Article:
Over the past six months, UPS has already made 1,100 medical sample deliveries at a Raleigh, North Carolina, hospital under a government pilot program. The deliveries travel 150 meters from one hospital location to another. Now UPS plans to expand to more than 20 hospitals over the next two years.
Even so, significant barriers remain before UPS can deliver packages to your home — or make drone deliveries a meaningful business. The FAA is still developing critical rules for drone delivery, including a way for authorities to remotely identify drones.
The UPS drones fly fully autonomously on pre-programmed routes that a remote human pilot monitors. Companies such as UPS will eventually have to receive government approval to operate flights without human supervision to make drones a viable business.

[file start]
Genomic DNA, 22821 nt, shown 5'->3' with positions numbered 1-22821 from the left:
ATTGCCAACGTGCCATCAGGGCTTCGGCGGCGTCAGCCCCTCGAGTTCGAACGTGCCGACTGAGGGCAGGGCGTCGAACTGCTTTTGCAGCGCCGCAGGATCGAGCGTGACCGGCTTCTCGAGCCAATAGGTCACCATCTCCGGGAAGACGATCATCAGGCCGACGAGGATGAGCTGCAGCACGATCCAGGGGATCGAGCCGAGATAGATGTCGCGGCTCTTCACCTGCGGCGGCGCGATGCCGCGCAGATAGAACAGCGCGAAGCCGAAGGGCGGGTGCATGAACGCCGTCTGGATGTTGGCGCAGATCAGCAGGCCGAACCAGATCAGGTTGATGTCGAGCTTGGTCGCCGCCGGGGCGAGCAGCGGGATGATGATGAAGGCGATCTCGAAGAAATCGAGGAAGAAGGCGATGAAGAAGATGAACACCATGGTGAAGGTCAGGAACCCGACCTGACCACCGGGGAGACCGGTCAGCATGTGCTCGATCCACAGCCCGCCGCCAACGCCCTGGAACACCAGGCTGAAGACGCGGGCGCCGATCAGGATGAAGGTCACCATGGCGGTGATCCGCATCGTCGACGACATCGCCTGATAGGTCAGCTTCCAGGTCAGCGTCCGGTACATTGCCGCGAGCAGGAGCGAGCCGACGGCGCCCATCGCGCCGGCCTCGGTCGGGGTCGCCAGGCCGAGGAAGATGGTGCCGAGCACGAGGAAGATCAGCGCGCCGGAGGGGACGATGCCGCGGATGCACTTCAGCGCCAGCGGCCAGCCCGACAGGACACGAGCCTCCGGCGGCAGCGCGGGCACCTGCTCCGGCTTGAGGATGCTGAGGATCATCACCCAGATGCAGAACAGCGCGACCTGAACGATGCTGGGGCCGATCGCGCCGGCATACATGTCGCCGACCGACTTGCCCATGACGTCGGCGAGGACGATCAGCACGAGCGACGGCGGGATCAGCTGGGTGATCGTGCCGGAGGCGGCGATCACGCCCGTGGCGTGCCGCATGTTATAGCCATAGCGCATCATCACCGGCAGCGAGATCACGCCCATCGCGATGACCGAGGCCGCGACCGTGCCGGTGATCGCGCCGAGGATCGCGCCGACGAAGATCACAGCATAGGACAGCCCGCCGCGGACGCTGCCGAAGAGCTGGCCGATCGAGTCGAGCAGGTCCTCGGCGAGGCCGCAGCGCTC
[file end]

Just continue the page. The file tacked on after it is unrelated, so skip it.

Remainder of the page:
UPS’s certificate has fewer limitations, as it has no cap on how many pilots it may use at once, allowing for unlimited flights. Wing is limited to a single pilot, so it can only complete one flight at a time.
More companies are likely to receive certificates as the FAA is processing six applications.
The largest drone delivery operations are happening overseas. Wing is already making deliveries in Australian suburbs. Zipline, a Silicon Valley drone startup, says it’s made more than 20,000 deliveries of medical supplies in Rwanda and Ghana, and is expanding into India.